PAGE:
On May 21, 2021, the Consumer Financial Protection Bureau (CFPB) and 3rd Generation, Inc. d / b / a California Auto Finance entered into an agreement Consent order in which the CFPB has alleged acts or unfair practices in connection with a complementary auto finance product.
What was the complementary product?
According to the consent order, the 3rd generation purchases and manages “subprime auto loans by accepting the assignment of retail installment contracts that auto dealers make with borrowers”. As part of its loan agreement, 3rd Generation requires consumers to use its Loss Damage Waiver (LDW) product. The 3rd generation places the LDW product on the consumer’s account when the latter does not have sufficient insurance; it “covers the cancellation of the borrower’s debt in the event of total loss of the vehicle, or the cost of repair if the vehicle is not a total loss”. Adding the LDW product to the consumer’s account incurs a monthly LDW fee.
The addition of the LDW product may result in an increase in the loan principal and repayment of the amortized loan, and in some cases this increase in principal amounted to thousands of dollars, according to the CFPB order. Although consumer claims and notices disclose LDW charges, 3rd Generation does not “disclose to consumers that interest accrues on late payments of these charges.” The CFPB found that many of the 3rd Generation customers had poor or no credit scores, made late payments and incurred interest charges. During the relevant review period, the CFPB identified 5,782 clients who paid a total of $ 565,813 in interest on late payments of LDW fees.
What was the alleged violation and the remedy ordered by the CFPB?
The CFPB argues that by charging consumers interest on late payments of LDW fees without disclosing the accumulation of interest on those late payments in the loan agreement or consumer notices, 3e Generation violated the Consumer Financial Protection Act 2010 by engaging in unfair acts or practices.
The consent order prohibits 3rd Generation from charging interest on LDW fees without first disclosing “clearly and conspicuously” that term. For the purposes of the consent order, “clearly and visibly” means “hard to miss” and “easily understood by the ordinary consumer.[s]. In addition, 3rd Generation must set aside $ 168,162 to pay off customers who have paid off their loans and provide additional credit of $ 117,582 to current customers. 3rd Generation must also pay a civil fine of $ 50,000. more, 3e Generation must ask credit bureaus to correct inaccurate information it has reported about certain customers whose loans have been written off.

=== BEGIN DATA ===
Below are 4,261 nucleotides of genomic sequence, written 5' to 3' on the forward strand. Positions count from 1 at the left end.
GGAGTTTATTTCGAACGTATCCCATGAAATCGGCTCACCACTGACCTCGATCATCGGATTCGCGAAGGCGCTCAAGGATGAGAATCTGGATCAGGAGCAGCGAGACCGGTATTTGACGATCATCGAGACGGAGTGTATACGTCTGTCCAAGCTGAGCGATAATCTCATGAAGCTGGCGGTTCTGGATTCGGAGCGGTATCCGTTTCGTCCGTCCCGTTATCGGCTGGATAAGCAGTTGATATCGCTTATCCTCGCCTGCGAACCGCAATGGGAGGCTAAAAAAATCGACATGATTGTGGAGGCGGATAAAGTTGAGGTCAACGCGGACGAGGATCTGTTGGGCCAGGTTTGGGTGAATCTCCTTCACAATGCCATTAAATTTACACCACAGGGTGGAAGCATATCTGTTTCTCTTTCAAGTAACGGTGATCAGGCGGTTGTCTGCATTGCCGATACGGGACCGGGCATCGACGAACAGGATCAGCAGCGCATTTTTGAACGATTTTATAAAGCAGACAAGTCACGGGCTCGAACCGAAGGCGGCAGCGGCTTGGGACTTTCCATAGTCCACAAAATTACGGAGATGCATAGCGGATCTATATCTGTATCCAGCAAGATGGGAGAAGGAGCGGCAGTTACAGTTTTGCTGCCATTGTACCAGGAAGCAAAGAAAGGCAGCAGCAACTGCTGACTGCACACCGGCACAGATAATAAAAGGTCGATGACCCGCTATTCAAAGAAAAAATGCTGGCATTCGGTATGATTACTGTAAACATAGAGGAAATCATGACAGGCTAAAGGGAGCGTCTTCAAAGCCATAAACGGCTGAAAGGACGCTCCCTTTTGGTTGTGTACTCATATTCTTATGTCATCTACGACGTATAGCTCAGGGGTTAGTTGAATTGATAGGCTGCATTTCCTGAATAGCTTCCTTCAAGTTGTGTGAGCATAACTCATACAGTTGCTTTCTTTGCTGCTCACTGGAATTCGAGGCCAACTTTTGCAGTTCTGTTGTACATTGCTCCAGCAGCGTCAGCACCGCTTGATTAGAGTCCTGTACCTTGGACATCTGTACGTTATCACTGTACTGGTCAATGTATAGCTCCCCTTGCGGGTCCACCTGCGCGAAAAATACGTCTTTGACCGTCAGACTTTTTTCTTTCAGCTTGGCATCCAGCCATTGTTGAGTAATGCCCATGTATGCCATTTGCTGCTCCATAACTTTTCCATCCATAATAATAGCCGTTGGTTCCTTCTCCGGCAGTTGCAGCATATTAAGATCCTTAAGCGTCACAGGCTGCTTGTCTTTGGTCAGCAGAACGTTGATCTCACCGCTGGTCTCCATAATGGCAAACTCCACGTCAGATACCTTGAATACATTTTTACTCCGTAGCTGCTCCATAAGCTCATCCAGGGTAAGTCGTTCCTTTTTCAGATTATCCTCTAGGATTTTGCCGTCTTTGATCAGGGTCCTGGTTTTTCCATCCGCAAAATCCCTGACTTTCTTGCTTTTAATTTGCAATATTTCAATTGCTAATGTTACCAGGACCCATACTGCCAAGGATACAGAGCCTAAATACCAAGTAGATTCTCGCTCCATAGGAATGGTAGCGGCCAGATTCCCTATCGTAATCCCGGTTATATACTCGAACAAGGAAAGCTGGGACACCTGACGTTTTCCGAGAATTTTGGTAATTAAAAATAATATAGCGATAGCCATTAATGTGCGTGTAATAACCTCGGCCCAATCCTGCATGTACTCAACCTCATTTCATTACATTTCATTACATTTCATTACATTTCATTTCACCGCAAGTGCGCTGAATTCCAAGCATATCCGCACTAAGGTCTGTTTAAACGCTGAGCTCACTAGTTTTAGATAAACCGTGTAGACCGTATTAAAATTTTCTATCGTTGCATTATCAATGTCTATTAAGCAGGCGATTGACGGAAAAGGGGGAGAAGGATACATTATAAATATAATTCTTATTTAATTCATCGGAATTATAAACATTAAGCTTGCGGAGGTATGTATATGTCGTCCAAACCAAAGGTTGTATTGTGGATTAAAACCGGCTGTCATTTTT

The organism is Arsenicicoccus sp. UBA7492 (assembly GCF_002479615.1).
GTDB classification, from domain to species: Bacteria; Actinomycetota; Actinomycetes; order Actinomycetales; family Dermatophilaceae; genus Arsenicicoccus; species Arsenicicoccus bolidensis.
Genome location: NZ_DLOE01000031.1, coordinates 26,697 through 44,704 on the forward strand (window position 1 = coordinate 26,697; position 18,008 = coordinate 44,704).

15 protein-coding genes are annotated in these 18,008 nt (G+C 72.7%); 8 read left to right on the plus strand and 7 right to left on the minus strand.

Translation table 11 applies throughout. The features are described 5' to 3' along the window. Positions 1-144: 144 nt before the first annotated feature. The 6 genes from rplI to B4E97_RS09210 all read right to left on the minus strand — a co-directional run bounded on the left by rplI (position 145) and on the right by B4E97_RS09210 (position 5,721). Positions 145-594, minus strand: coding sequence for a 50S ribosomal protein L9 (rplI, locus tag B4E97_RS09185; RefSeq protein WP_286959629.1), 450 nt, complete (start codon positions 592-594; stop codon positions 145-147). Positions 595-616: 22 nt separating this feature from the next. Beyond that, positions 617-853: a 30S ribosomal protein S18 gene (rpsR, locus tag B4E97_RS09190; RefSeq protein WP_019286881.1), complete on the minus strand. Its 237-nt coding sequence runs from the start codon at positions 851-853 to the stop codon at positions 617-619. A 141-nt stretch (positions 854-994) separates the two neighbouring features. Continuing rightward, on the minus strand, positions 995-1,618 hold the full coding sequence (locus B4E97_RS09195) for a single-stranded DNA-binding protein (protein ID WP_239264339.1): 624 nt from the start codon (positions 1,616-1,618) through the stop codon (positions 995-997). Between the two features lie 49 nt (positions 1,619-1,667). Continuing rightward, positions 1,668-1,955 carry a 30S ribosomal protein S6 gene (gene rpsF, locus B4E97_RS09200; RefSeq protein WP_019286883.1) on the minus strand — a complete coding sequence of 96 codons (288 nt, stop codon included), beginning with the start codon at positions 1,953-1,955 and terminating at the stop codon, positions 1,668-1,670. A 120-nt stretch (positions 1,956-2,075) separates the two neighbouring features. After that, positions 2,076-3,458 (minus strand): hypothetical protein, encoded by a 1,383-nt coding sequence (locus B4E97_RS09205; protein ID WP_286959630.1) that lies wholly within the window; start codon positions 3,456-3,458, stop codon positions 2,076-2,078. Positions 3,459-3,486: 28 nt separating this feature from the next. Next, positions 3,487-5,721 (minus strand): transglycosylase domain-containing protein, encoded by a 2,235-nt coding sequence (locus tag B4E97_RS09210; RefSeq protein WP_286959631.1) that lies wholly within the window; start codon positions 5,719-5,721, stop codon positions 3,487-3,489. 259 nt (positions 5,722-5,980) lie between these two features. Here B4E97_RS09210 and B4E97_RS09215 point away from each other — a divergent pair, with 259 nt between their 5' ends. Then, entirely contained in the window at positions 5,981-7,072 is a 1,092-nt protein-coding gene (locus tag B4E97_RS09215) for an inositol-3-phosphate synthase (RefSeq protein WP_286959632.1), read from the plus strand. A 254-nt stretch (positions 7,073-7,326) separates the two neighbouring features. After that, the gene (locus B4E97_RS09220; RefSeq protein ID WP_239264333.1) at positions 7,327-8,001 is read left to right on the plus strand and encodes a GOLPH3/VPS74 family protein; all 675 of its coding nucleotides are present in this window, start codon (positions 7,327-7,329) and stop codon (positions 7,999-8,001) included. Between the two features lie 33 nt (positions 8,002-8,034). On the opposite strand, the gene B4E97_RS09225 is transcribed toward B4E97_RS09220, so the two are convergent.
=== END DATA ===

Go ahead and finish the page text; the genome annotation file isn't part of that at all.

What does this action tell us about the CFPB’s scrutiny of auto loans and complementary products?
The survey of 3rd The generation that gave rise to this consent order was likely born before former manager Kathleen Kraninger left. Therefore, this action itself is not necessarily conclusive of the priorities and approach of CFPB under the leadership of Acting Director David Uejio. However, the leadership and direction of the CFPB has changed dramatically, and we expect a more in-depth review of auto loans in general in the coming years, especially as it relates to subprime auto loans.
Additionally, Acting Director Uejio has made it clear that tackling the economic impact of the coronavirus pandemic is a top priority. A gradual reduction in government stimulus payments should lead to an increase in subprime delinquencies. We expect the CFPB to use its UDAAP enforcement authority more aggressively in all sectors, including subprime auto loans. This could lead to increased scrutiny of not only loan origination, but also add-on products and service issues – especially where there is a perceived link between pandemic-related challenges and practices of concern to the CFPB.
The most direct conclusion from this recent consent order might be that lenders and service providers closely scrutinize loan agreements and subsequent consumer reviews to ensure adequate disclosure of fees and costs. However, for some businesses or practices, a more comprehensive UDAAP risk assessment may be useful in light of the expected increase in CFPB review.
© 2021 Bradley Arant Boult Cummings LLPRevue nationale de droit, volume XI, number 152